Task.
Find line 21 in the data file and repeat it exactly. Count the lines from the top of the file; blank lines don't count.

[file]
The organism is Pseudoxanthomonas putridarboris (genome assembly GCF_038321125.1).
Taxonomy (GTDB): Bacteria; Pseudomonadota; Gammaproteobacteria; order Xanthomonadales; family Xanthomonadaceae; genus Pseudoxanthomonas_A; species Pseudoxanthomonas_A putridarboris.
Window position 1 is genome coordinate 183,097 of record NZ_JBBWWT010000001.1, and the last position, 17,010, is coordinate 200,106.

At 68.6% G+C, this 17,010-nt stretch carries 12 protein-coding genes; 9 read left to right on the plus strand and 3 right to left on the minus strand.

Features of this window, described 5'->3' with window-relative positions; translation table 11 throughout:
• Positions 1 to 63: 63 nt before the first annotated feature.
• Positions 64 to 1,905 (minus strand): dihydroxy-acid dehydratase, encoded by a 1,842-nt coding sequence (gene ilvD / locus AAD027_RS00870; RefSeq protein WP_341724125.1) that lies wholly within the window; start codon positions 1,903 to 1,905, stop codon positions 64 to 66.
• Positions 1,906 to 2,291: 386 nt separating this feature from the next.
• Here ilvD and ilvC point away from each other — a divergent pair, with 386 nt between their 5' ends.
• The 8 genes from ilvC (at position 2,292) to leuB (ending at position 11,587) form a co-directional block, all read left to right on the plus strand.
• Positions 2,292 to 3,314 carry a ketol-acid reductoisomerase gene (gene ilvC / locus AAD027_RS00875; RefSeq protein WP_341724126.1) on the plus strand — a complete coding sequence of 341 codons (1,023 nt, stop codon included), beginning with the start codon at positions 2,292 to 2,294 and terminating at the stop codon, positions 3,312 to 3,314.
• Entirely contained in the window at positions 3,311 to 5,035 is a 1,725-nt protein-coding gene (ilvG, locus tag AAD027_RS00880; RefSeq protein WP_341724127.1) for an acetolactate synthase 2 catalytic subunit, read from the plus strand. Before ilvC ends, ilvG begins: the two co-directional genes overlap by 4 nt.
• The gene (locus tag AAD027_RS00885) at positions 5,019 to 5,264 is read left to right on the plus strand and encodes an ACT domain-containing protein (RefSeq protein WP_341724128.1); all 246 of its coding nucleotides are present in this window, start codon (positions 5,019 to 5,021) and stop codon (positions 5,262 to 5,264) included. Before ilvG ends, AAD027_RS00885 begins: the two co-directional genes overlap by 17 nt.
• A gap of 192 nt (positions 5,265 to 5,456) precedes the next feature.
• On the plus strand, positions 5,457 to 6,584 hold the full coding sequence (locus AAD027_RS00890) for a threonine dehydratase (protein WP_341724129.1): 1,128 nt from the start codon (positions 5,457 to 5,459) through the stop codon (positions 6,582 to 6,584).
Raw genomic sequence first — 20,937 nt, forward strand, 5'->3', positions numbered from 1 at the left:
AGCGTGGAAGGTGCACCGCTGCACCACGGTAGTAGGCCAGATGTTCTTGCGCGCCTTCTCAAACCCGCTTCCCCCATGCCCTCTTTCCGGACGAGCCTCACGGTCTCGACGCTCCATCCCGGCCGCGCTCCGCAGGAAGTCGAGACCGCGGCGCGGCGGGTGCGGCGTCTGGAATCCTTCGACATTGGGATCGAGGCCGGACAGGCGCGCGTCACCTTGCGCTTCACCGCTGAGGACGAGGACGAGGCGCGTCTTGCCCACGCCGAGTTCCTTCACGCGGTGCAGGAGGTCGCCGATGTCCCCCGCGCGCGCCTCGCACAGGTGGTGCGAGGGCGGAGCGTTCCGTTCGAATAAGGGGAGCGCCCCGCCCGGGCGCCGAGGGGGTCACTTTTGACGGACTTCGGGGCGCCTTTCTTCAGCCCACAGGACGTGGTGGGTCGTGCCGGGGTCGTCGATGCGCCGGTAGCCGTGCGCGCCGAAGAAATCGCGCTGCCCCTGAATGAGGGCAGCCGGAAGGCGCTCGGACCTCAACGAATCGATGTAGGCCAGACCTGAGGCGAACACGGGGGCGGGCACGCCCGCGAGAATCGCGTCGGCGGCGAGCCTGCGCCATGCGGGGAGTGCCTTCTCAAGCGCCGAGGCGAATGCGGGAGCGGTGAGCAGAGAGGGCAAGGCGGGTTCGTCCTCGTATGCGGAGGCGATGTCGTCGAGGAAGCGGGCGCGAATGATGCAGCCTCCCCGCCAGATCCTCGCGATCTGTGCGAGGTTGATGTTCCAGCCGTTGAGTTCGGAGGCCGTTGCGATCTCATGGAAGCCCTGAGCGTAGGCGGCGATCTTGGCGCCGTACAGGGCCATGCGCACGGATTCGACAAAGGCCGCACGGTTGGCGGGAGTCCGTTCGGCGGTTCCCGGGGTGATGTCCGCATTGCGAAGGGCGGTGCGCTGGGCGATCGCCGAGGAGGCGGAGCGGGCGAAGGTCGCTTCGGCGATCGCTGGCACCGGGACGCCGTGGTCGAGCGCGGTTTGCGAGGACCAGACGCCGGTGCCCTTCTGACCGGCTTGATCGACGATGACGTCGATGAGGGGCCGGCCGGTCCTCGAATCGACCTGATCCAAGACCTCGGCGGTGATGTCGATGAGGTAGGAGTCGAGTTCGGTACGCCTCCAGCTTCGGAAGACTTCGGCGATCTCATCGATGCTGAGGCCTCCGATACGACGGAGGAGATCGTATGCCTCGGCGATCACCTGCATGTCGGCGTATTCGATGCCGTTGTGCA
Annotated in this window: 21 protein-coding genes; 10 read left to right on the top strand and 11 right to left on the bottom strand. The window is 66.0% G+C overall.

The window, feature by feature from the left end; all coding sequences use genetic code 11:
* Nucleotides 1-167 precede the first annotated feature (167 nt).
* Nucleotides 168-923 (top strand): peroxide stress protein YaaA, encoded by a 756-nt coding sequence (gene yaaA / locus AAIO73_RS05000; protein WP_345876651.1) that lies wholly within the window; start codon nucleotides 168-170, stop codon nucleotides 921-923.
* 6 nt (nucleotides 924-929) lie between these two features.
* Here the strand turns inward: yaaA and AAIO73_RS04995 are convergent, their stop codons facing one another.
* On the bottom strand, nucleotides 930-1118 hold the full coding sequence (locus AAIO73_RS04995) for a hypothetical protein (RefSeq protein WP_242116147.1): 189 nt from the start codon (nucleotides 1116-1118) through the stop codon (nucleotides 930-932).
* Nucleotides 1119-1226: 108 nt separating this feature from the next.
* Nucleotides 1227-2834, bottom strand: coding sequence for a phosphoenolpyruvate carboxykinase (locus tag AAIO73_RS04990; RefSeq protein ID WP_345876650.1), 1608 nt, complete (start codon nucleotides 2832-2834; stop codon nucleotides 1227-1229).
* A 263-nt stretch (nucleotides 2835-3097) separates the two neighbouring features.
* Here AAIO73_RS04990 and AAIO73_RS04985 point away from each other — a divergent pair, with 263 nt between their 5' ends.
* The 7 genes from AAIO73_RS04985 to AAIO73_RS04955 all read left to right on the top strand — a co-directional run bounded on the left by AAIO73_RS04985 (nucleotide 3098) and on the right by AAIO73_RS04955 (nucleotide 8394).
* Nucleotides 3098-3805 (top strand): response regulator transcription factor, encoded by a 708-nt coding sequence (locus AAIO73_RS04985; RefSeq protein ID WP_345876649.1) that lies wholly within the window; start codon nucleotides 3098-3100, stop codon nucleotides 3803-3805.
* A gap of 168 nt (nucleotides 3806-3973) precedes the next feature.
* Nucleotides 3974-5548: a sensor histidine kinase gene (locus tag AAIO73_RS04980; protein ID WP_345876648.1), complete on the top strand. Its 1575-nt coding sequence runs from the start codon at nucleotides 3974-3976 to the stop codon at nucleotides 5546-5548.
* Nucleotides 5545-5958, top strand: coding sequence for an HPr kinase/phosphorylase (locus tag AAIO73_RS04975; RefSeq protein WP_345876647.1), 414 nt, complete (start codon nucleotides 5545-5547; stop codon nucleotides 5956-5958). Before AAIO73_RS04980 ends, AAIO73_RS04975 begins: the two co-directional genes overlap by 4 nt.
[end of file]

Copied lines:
* Nucleotides 168-923 (top strand): peroxide stress protein YaaA, encoded by a 756-nt coding sequence (gene yaaA / locus AAIO73_RS05000; protein WP_345876651.1) that lies wholly within the window; start codon nucleotides 168-170, stop codon nucleotides 921-923.